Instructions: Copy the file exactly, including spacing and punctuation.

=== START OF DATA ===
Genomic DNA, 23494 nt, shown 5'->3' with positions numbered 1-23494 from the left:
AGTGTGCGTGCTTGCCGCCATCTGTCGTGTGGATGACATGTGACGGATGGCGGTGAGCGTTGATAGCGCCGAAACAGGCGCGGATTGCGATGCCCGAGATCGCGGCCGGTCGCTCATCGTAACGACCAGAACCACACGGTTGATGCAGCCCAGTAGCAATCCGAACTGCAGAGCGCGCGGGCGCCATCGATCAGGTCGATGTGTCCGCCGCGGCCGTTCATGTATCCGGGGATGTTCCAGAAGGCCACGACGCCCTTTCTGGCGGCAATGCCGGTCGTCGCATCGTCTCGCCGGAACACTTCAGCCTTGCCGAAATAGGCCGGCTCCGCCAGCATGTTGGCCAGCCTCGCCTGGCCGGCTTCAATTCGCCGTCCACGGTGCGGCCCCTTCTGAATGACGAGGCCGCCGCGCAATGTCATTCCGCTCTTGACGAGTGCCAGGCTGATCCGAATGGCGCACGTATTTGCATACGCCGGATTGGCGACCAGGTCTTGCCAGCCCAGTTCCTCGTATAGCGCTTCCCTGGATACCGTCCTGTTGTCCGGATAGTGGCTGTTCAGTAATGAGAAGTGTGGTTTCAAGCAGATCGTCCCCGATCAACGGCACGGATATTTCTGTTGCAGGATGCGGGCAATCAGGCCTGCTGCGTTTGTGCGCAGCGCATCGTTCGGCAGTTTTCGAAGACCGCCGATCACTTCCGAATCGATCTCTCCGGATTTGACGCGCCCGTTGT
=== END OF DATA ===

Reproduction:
Genomic DNA, 23494 nt, shown 5'->3' with positions numbered 1-23494 from the left:
AGTGTGCGTGCTTGCCGCCATCTGTCGTGTGGATGACATGTGACGGATGGCGGTGAGCGTTGATAGCGCCGAAACAGGCGCGGATTGCGATGCCCGAGATCGCGGCCGGTCGCTCATCGTAACGACCAGAACCACACGGTTGATGCAGCCCAGTAGCAATCCGAACTGCAGAGCGCGCGGGCGCCATCGATCAGGTCGATGTGTCCGCCGCGGCCGTTCATGTATCCGGGGATGTTCCAGAAGGCCACGACGCCCTTTCTGGCGGCAATGCCGGTCGTCGCATCGTCTCGCCGGAACACTTCAGCCTTGCCGAAATAGGCCGGCTCCGCCAGCATGTTGGCCAGCCTCGCCTGGCCGGCTTCAATTCGCCGTCCACGGTGCGGCCCCTTCTGAATGACGAGGCCGCCGCGCAATGTCATTCCGCTCTTGACGAGTGCCAGGCTGATCCGAATGGCGCACGTATTTGCATACGCCGGATTGGCGACCAGGTCTTGCCAGCCCAGTTCCTCGTATAGCGCTTCCCTGGATACCGTCCTGTTGTCCGGATAGTGGCTGTTCAGTAATGAGAAGTGTGGTTTCAAGCAGATCGTCCCCGATCAACGGCACGGATATTTCTGTTGCAGGATGCGGGCAATCAGGCCTGCTGCGTTTGTGCGCAGCGCATCGTTCGGCAGTTTTCGAAGACCGCCGATCACTTCCGAATCGATCTCTCCGGATTTGACGCGCCCGTTGT